Race, Religion, Puritans: An Interview With Richard Bailey | Richard is a good friend and author of Race and Redemption in Puritan New England (Kindle). A sample...
Moore: It is not well known that Jonathan Edwards owned slaves. How should we think of Edwards in light of this reality?
Bailey: I am not 100% certain how to answer this question, David. I am glad that this fact about Edwards is becoming more commonly known and I am glad that my book can have something to do with that fact.
But how to think of Edwards? Well, Jonathan Edwards is certainly more than simply a slave owner. He is an important figure in the development of American evangelicalism and the modern missions movement. He is one of America’s most prominent philosophers and theologians. He certainly ought to be remembered for those sorts of legacies. But he also was a purchaser of human flesh. He actively defended and participated in the slave trade. And I’d argue he must be remembered for that, as well. I think that is what it means to take on the virtual amnesias of our pasts.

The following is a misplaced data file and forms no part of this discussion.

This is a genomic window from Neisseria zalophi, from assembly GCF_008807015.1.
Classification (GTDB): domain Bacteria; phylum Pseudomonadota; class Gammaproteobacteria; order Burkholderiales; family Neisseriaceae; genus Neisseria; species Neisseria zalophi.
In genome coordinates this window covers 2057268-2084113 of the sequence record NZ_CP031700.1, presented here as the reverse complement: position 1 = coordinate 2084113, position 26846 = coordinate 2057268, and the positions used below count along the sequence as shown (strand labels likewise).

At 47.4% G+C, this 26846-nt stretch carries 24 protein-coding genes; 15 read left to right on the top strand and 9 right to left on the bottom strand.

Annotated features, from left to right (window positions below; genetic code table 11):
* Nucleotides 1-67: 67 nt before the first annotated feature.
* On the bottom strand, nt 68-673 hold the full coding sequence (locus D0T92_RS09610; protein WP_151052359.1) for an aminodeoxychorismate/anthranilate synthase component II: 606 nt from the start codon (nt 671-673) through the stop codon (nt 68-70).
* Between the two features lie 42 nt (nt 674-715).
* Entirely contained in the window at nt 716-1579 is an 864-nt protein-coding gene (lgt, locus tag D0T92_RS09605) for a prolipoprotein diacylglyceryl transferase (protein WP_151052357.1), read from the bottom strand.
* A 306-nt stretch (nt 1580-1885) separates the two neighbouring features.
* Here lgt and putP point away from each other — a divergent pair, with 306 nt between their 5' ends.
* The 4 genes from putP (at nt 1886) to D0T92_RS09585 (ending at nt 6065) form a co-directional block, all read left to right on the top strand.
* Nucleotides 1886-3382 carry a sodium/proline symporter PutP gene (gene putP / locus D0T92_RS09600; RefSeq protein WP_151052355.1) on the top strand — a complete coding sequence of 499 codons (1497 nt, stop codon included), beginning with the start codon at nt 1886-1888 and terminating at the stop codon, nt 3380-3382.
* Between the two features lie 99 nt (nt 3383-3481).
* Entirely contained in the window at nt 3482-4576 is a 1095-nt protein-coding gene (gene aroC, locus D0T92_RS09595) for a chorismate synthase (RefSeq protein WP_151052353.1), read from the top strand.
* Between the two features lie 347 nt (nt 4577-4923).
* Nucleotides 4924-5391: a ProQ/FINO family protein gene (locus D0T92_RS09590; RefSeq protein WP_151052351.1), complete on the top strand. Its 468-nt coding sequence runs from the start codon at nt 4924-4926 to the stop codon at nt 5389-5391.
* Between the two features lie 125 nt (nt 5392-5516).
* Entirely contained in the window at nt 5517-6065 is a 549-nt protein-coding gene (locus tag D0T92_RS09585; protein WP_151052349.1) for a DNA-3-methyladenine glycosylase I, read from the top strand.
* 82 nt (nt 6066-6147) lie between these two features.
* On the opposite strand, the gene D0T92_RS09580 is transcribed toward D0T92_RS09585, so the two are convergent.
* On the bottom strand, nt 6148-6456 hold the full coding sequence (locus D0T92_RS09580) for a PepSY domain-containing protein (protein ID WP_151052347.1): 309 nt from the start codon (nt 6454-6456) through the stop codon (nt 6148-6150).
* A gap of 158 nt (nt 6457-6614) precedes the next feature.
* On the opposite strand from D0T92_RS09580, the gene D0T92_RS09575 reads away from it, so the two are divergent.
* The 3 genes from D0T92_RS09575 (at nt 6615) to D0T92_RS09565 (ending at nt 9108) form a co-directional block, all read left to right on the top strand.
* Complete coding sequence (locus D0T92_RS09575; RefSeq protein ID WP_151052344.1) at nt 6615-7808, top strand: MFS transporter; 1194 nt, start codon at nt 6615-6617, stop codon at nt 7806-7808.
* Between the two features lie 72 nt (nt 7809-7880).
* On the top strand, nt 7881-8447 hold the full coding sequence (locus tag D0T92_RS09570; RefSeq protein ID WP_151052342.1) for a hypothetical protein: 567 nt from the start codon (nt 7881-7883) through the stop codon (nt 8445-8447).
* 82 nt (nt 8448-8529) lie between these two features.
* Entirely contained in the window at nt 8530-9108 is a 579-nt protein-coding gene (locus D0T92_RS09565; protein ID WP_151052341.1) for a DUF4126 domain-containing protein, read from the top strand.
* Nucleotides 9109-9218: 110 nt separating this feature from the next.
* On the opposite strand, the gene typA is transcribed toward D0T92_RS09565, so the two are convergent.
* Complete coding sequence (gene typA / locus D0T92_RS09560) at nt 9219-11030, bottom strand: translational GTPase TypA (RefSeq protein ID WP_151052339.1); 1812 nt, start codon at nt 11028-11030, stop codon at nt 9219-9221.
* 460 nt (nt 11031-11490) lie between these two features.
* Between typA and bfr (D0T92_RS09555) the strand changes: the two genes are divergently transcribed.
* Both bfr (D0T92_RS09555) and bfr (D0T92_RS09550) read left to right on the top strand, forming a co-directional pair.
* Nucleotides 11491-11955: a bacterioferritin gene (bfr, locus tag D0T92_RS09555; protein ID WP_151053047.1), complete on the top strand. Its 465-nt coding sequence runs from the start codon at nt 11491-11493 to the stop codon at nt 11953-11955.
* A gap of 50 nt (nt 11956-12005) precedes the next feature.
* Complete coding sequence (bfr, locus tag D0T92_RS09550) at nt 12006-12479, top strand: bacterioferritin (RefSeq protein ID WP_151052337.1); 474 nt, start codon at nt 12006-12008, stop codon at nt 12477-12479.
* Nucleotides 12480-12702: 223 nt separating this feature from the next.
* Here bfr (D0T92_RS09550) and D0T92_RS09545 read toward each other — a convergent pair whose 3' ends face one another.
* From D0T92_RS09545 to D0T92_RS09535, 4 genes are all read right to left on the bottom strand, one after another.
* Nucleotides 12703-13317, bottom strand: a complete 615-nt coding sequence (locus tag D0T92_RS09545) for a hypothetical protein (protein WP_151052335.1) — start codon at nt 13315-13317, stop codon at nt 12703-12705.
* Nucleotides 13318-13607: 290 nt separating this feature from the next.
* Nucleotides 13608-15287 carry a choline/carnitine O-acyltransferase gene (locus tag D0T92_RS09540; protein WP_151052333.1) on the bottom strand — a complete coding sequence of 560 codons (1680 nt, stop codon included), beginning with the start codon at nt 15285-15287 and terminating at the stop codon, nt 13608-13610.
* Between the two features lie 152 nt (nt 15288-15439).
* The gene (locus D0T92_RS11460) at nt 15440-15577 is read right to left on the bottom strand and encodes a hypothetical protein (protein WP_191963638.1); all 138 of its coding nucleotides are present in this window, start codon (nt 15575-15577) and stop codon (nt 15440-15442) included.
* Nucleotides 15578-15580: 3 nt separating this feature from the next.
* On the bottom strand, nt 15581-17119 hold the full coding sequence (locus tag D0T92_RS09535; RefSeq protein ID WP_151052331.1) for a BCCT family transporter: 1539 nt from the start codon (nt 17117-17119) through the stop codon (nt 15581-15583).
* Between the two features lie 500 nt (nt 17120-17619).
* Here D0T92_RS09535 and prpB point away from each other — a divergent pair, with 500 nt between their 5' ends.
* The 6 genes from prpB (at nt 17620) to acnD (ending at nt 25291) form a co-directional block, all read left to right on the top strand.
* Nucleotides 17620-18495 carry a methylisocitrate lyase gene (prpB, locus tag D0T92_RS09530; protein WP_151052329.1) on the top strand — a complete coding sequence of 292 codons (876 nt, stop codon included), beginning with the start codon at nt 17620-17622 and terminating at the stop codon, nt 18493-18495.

The one way I would encourage people NOT to think of Jonathan Edwards is as “a man of his time.” That sort of phrase doesn’t really mean anything; rather, it is a way of not thinking about Edwards. And I hope people will continue to think about him, relying of the historical work of George Marsden in Jonathan Edwards: A Life (Yale University Press, 2003) or the recent novel by Susan Stinson, Spider in a Tree (Small Beer Press, 2013) to get a more complete picture not only of the man, but also of the society and culture of which he was a part.
The Seven Benefits of Keeping a Daily Journal by Michael Hyatt | I don't do this but this makes me want to do something like this. Here are his points, but he elaborates on each and offers a lot more context on his website. Be sure to read the whole thing.
- Process previous events.
- Clarify my thinking.
- Understand the context.
- Notice my feelings.
- Connect with my heart.
- Record significant lessons.
- Ask important questions.